Today was such a beautiful day. During a break at work, I sat outside with my computer for a while until I had to go in because I was too hot. Can you imagine? In Iceland? True summer weather only happens a couple of days out of the year so everyone tries to take advantage of it. Businesses will shut their doors and send their employees outside to enjoy the weather. At work, they open the big garage doors and everyone goes outside between takes.
After we left work, a group of us gathered on the lawn at our place for cocktails and canapes. It was so lovely to sit on the grass and talk without needing a fleece to be comfortable.
The Summer 2006 issue of Shimmer: Available August 1.
Heat makes the air shimmer. Itâ€™s too damn hot to write marketing text. Buy a copy of the Summer 2006 Shimmer. Read it.
Why? 8 new stories, art, and an interview with writing team Kevin J. Anderson and Rebecca Moesta.
Angela Slatter, Tom Pendergrass, Paul Abbamondi, and Marina T. Stern return with stories of books, bureaucracy, blood, and heartbreak. Amal El-Mohtar and Stephen Moss make their fiction debuts. Beverly Jackson tells a fish tale, and Michael Livingston talks about gnomes. (Check out our Featured Author page to hear Michael read the story.)
Bonus: after reading, the print version works as a fan! Our pdf readers are on their own.
Okay, so the heat wave hasn’t hit Iceland, but for the rest of you this all holds true. Go buy the magazine. Better yet, subscribe.
The last two days have been a lot of fun. We’ve had a lot of scenes which required using all of the puppeteers at once. And it’s an elevated set, so there’s no pain. Or at least not much.
Steve headed home today. I sent him to the Blue Lagoon to have a facial and soak in the healing waters before hopping on the airplane. I’ll let you know what he says when I hear from him.
After work, Emily and I went to dinner at Indian Mango, which is a new Indian restaurant. This was easily one of the best meals I’ve had in Iceland. Very satisfying, well-balanced and good presentation. We were both very happy campers.
After a very long and very satisfying day at work, we all went out to see Pirates of the Caribbean: Dead Man’s Chest. Steve wanted to experience the wonder that is intermission in Iceland and to gloat over his daughter that he had gone to opening night. Granted, it’s a week later than in the States, but it’s opening night nonetheless.
The movie is fun, but not good if you know what I mean. It’s dynamic, the villain is great, the plot is wandering and it’s frenetic. In this particular case, the intermission happened in the ghost scene. In the middle of the scene. Sometimes the projectionist will time the intermission so it makes sense with the film, other times it is random. Tonight was random. Steve said it was the most memorable part of the film. Sadly, I’ve gotten used to having an intermission and will have trouble when we go back to the States.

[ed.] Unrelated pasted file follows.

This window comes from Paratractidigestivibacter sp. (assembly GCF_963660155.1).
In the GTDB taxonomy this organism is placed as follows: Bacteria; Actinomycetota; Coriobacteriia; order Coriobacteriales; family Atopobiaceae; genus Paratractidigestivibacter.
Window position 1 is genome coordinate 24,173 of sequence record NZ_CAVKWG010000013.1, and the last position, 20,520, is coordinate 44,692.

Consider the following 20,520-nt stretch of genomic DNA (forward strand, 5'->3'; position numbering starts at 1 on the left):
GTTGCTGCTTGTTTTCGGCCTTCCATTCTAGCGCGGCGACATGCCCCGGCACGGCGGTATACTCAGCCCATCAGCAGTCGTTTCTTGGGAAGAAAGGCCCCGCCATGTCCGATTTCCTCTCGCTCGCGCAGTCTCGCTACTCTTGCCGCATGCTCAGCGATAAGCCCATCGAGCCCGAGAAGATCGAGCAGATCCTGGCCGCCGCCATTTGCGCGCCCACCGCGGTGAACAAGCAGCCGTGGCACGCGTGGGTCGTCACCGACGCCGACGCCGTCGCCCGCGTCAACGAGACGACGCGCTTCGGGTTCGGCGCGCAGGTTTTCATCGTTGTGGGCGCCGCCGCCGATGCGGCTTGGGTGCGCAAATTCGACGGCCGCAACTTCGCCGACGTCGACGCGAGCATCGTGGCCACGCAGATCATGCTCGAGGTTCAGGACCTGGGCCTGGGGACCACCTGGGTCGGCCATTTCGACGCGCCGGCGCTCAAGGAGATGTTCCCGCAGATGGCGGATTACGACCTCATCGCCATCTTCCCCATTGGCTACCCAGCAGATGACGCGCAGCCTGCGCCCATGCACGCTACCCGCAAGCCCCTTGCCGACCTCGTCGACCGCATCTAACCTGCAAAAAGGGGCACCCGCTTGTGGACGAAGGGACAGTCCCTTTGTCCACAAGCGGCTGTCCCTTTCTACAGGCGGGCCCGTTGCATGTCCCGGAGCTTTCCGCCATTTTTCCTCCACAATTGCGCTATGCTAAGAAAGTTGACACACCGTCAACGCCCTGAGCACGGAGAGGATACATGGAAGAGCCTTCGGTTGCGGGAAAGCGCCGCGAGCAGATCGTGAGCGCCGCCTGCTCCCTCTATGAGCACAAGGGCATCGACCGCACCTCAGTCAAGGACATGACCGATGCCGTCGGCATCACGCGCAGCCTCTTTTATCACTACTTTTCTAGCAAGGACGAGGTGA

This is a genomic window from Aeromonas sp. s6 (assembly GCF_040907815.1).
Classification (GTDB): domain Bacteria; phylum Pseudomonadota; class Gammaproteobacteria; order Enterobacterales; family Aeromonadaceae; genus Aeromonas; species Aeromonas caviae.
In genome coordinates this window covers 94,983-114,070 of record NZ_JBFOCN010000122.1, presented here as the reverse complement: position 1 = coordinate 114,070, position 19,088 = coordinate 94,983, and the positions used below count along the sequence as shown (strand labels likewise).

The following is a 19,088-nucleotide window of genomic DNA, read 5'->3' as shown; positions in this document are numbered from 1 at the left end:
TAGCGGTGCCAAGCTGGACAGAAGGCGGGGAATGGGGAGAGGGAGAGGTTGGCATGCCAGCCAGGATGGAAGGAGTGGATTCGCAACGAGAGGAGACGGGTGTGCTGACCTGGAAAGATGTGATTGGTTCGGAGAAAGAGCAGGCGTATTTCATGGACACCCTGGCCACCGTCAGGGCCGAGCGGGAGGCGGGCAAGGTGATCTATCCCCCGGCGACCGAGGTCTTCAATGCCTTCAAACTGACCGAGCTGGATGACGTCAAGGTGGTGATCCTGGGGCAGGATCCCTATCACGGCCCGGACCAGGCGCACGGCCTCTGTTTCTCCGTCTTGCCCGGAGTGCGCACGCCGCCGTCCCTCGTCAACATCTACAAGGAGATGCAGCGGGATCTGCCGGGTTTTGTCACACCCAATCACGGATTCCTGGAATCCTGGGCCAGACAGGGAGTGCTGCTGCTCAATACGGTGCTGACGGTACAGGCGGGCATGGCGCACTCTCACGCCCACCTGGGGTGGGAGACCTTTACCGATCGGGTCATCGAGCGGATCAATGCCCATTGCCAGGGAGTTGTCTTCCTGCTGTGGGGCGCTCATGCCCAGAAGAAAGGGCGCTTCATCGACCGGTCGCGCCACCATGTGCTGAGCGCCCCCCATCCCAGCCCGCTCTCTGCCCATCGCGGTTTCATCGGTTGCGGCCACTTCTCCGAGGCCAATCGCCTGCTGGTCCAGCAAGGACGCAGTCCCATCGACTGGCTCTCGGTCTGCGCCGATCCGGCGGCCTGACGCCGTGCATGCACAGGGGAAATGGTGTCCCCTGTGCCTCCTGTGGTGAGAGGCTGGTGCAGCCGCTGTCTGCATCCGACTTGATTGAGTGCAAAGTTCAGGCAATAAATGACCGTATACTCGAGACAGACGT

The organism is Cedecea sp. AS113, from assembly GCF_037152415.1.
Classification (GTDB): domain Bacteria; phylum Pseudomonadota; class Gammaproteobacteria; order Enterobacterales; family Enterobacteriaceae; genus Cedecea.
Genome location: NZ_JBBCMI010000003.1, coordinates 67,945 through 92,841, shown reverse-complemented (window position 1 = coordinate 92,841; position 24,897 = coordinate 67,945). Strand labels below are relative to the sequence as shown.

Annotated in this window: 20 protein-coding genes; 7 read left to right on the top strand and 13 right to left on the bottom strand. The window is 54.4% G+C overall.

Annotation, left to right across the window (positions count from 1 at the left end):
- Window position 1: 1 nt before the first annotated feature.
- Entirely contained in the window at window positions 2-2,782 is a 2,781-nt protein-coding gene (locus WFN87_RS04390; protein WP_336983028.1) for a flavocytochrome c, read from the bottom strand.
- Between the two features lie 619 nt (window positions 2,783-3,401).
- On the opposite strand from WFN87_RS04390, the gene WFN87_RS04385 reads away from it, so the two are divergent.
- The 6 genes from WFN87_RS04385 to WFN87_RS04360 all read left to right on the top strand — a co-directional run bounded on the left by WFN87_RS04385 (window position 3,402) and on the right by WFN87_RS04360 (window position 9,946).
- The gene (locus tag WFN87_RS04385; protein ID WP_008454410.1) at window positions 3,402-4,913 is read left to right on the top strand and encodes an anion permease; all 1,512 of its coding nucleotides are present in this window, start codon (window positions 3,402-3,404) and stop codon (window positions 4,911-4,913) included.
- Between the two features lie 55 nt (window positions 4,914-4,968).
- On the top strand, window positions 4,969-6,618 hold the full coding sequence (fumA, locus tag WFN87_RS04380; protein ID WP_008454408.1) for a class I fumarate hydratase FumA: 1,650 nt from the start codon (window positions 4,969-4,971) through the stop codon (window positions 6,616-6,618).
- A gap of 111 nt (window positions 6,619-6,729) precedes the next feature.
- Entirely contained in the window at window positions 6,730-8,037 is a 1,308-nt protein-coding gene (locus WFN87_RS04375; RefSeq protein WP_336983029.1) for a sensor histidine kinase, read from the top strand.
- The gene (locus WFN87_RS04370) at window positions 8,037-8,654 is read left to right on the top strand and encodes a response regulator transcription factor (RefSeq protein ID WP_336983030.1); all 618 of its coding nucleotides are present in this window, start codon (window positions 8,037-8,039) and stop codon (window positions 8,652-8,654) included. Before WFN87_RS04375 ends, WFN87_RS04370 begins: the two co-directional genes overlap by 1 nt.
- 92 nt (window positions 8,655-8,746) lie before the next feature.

13 – In 20 Epics there is some rain. We sold all the copies we had at Readercon. It was an epic job of salespersonship by interns, friends, us, others. Finding the epically designed books was a long sordid tale of hidden icons, misdirection, and dead letter offices which was only concluded when Mary “I live in Iceland” Robinette “Shimmer” Kowal tracked them down far into the Labyrinth past the Steaming Kitchens of Despair. The books sold grandly, richly, with bread and cheese and some ale. They found spots by the fire in inns, they were purchased by plucky, heartfelt, surprisingly good looking kids who in a certain light looked like writers. The books were prizes, ill-gotten gains, kept in saddlebags, used as hats, ripped in two and kept by distance-separated lovers. There are at least twenty epics in the book but you only have to buy one. Lulu. Powells.
Today I took my brother, Emily and Jonathan to DraugasetriÃ° – The Ghost Centre. This is the Rock City version of ghosts. It’s in a tiny, tiny town right by the ocean. The museum itself is housed in this old fish cannery, which still retains ghost odors of fish. In the waiting area, we had a beer and watched people emerge, shrieking from the tour.
I mean, full-fledged screams. From grownups.
I’d been there once before, but hadn’t sat in the waiting area watching the emergence. It was pretty impressive to watch people run out. I had told them what to expect before we went in. The exhibits look like the sort of things an artistically inclined community would put together for the Halloween haunted house. Lots of black plastic and burlap seperating the exhibits. Which are really nothing more than static dioramas of events from the stories. Sometimes, they don’t consist of anything more than a picture.